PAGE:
Catching up with the world's youngest feature film director

Oscar Djama on 21 October 2020
Catching up with the world's youngest feature film director

Having made his cinematic debut in his mid-teens, Elliott is a student who's already accomplished a lot. We caught up with him to find out what makes him tick.

Elliott Hasler isn’t your average student. The History undergraduate has been making waves in the world of film ever since he became the youngest person ever to direct a feature film, doing so at the tender age of 16. The Long Road Home is a wartime film, telling the story of an escaped British POW as he seeks to escape Mussolini’s Italy and be reunited with his family. The story is based on the experiences of Hasler’s great-grandfather.

We caught up with Elliott ahead of the film’s official release to find out what it’s like to make your silver screen debut before you’ve even had the chance to finish your studies:

The Long Road Home is based on your grandfather’s experiences of the Second World War. What inspired you to tell his story?

I grew up hearing the stories about him. I never met him, unfortunately - he died a year before I was born - so I never got to know him. But I grew up hearing about the different things he got up to during the war, as well as the journey he went on in Italy, so I knew what he got up to and I was always interested and inspired by it.

As I started making films, I just thought that this would make a fantastic story to tell. It made for an episodic journey.

How easy was it for you to piece together his story based on the information you had access to?

Well, I didn’t have that much information to go off initially, so I had to do some research. I used sources, such as ancestry websites, to piece together where exactly he would have been at any given time in the war. Having pieced that aspect of the story together, I then fleshed out the backbone of the plot with the family stories that I already knew. 

A feature film is a pretty big project to take on at such a young age. What were the biggest challenges that you faced during filming?

Everything. It was made with barely any money, and there was hardly anyone working on it. It was down to me to get things done, so I’d say that everything was a challenge with regards to getting the story told. I’m grateful to the people who helped out and made the vision come alive. They made the telling of the story so much easier.

You took the interesting step of casting yourself in this film. Why was that?

I acted in it out of necessity; I probably wouldn’t choose to do that again, but I had to for that one.

How long have you wanted to work in film? You directed this project at a really young age.

It started when I was about ten. I did a little school project at my primary school where they made a film version of The Lion, The Witch and The Wardrobe, and that was my first experience making a film. I guess from there, it developed, I got better at it and I continued filming.

You’ve received high praise - Culture Trip described you as the next Steven Spielberg. How do compliments like that make you feel?

Good, I suppose. They all go over my head, as I’m usually so busy making films, meaning I don’t get time to sit down to read reviews and things. But, it’s great to hear stuff like that.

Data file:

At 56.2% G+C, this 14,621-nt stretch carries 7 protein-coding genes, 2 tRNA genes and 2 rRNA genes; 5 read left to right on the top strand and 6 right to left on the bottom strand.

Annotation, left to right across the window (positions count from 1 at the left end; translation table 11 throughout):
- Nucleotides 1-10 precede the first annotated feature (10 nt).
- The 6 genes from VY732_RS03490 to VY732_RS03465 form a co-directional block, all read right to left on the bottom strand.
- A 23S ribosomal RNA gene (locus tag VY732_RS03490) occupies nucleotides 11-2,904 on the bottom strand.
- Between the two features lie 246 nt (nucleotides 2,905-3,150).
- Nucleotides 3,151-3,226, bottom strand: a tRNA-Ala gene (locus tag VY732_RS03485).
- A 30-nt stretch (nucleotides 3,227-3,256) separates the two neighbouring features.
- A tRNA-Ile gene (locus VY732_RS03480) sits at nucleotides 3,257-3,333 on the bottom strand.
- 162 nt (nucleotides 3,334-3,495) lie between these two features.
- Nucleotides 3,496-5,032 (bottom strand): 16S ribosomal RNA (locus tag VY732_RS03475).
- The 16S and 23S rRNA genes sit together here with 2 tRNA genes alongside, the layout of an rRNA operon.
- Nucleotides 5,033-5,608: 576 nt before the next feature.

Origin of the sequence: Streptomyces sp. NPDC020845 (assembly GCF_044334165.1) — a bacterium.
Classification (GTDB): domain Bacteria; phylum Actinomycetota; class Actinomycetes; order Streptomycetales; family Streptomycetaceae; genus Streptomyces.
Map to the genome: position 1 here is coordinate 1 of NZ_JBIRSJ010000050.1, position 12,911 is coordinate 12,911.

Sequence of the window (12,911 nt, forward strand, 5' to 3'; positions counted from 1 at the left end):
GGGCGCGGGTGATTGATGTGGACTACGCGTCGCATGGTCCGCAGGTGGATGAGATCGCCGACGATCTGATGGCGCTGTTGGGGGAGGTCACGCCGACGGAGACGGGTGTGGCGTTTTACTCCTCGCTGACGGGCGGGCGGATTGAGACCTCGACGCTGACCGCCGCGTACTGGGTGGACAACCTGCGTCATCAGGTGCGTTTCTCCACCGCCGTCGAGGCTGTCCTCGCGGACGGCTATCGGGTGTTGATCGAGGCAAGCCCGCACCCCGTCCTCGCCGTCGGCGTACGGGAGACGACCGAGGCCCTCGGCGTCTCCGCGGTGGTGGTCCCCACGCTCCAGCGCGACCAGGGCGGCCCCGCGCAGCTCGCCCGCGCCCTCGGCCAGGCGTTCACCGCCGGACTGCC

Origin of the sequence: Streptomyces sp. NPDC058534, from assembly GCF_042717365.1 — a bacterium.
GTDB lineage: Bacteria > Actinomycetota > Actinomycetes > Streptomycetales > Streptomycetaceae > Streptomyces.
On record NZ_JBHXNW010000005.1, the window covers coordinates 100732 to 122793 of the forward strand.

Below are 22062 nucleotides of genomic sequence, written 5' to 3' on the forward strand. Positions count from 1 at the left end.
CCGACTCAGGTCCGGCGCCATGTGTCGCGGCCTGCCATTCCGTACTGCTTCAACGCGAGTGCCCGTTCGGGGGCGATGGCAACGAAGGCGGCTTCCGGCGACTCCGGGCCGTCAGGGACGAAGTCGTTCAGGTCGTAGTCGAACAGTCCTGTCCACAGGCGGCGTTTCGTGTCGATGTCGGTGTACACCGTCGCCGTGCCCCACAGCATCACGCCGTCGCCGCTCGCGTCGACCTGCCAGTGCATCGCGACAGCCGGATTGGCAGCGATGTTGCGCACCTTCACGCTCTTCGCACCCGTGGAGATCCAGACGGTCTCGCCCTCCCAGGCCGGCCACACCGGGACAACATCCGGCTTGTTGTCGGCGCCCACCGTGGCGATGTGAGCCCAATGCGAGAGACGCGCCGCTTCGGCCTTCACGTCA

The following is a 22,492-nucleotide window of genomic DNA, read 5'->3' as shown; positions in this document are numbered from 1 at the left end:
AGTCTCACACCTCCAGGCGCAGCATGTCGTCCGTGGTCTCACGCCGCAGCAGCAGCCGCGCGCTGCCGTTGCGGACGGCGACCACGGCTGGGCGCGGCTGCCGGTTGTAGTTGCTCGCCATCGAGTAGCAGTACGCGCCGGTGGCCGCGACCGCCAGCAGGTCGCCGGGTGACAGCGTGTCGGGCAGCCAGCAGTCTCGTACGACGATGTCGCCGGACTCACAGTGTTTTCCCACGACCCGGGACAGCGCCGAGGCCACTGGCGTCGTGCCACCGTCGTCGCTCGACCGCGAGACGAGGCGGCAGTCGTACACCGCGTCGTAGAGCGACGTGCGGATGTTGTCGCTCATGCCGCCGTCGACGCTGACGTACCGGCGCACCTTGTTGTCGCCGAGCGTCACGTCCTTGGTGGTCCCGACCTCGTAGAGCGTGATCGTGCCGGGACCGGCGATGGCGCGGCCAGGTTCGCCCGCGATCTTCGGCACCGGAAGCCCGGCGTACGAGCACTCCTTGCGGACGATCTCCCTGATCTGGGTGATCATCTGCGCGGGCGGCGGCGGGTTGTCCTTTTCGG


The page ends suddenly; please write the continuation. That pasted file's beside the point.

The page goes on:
Since you finished The Long Road Home, what other projects have you been involved in?

I’m shooting another film right now called Vindication Swim, which is about the first English woman to swim across the channel in 1927. There’s also been a couple of short films that I’ve done in between. The Tiger was one of them which did pretty well - we got to premier it in the Maldives, which was pretty good. But, Vindication Swim is the only other feature-length project I’ve worked on. 

What advice would you give to other young aspiring filmmakers who are starting in a similar situation to yourself?

I would tell them to pick up a camera and go and film something. Film anything, because you’re getting experience that way, which will instantly set you apart from everyone else who says they’re going to make a film and never actually get around to it. 

You’re a student at Exeter at the moment. Are you studying Film there?

No, I’m studying History. I guess it kind of ties into this historical movie that I did. 

How are you planning on balancing your studies with your directorial career?

I mean, I’ve only got one more year of balancing it; I’ve done it so far, so it should be alright. Filmmaking always takes priority though. Uni is on the backburner, but it has gone fine so far. 

Have any of your projects been affected by this year’s pandemic?

For Vindication Swim, we’ve had to stop filming for three months during the lockdown. That was annoying, but in a way it helps; we were in the middle of production and we got three months off, where we sat down and reflected on what we’d done. It gave us a chance to refine the script and work out what we had to do moving forward. So, I think it has actually been beneficial to the project. We’ve had some good new ideas that we can incorporate into the film.

When are you aiming to complete Vindication Swim?

Well, I want to finish it in the summer of 2022. So, Cannes is the objective. 

Have you got any final thoughts regarding your next steps?

After that, I’d just have to wait and see I guess. The film is looking really good, and I’m sure it will do well when it comes out. I’ll just see what happens next.

Wondering what film to watch next? The Long Road Home is available for pre-order on DVD via HMV or Amazon. You can book your copy today, using this link.

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Oscar Djama
Oscar Djama on 21 October 2020